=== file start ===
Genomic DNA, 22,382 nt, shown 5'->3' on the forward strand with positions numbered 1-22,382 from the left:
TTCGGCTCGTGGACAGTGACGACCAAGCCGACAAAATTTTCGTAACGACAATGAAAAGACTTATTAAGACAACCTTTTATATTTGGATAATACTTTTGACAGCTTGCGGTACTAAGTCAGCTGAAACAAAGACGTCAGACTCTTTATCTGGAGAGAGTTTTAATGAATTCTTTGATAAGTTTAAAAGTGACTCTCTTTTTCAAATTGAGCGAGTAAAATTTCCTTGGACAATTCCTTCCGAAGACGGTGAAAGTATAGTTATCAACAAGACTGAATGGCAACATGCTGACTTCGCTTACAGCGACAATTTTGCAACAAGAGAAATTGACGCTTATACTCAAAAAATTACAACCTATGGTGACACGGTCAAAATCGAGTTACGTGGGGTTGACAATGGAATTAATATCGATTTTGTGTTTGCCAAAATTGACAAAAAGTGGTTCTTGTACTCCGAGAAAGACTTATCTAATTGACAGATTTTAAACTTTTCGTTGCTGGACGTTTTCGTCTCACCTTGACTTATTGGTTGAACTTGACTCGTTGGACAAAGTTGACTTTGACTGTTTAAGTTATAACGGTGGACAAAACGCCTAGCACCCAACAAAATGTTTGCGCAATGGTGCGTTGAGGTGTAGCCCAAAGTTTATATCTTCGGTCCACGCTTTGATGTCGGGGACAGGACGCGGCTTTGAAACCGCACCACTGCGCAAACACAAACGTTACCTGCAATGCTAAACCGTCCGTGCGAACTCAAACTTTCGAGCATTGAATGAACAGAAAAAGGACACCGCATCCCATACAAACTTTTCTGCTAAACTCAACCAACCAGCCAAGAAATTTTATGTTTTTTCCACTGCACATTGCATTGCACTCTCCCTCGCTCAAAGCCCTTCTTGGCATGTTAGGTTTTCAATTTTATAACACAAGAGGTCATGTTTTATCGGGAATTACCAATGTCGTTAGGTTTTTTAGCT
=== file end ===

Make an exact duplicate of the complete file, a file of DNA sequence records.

Genomic DNA, 22,382 nt, shown 5'->3' on the forward strand with positions numbered 1-22,382 from the left:
TTCGGCTCGTGGACAGTGACGACCAAGCCGACAAAATTTTCGTAACGACAATGAAAAGACTTATTAAGACAACCTTTTATATTTGGATAATACTTTTGACAGCTTGCGGTACTAAGTCAGCTGAAACAAAGACGTCAGACTCTTTATCTGGAGAGAGTTTTAATGAATTCTTTGATAAGTTTAAAAGTGACTCTCTTTTTCAAATTGAGCGAGTAAAATTTCCTTGGACAATTCCTTCCGAAGACGGTGAAAGTATAGTTATCAACAAGACTGAATGGCAACATGCTGACTTCGCTTACAGCGACAATTTTGCAACAAGAGAAATTGACGCTTATACTCAAAAAATTACAACCTATGGTGACACGGTCAAAATCGAGTTACGTGGGGTTGACAATGGAATTAATATCGATTTTGTGTTTGCCAAAATTGACAAAAAGTGGTTCTTGTACTCCGAGAAAGACTTATCTAATTGACAGATTTTAAACTTTTCGTTGCTGGACGTTTTCGTCTCACCTTGACTTATTGGTTGAACTTGACTCGTTGGACAAAGTTGACTTTGACTGTTTAAGTTATAACGGTGGACAAAACGCCTAGCACCCAACAAAATGTTTGCGCAATGGTGCGTTGAGGTGTAGCCCAAAGTTTATATCTTCGGTCCACGCTTTGATGTCGGGGACAGGACGCGGCTTTGAAACCGCACCACTGCGCAAACACAAACGTTACCTGCAATGCTAAACCGTCCGTGCGAACTCAAACTTTCGAGCATTGAATGAACAGAAAAAGGACACCGCATCCCATACAAACTTTTCTGCTAAACTCAACCAACCAGCCAAGAAATTTTATGTTTTTTCCACTGCACATTGCATTGCACTCTCCCTCGCTCAAAGCCCTTCTTGGCATGTTAGGTTTTCAATTTTATAACACAAGAGGTCATGTTTTATCGGGAATTACCAATGTCGTTAGGTTTTTTAGCT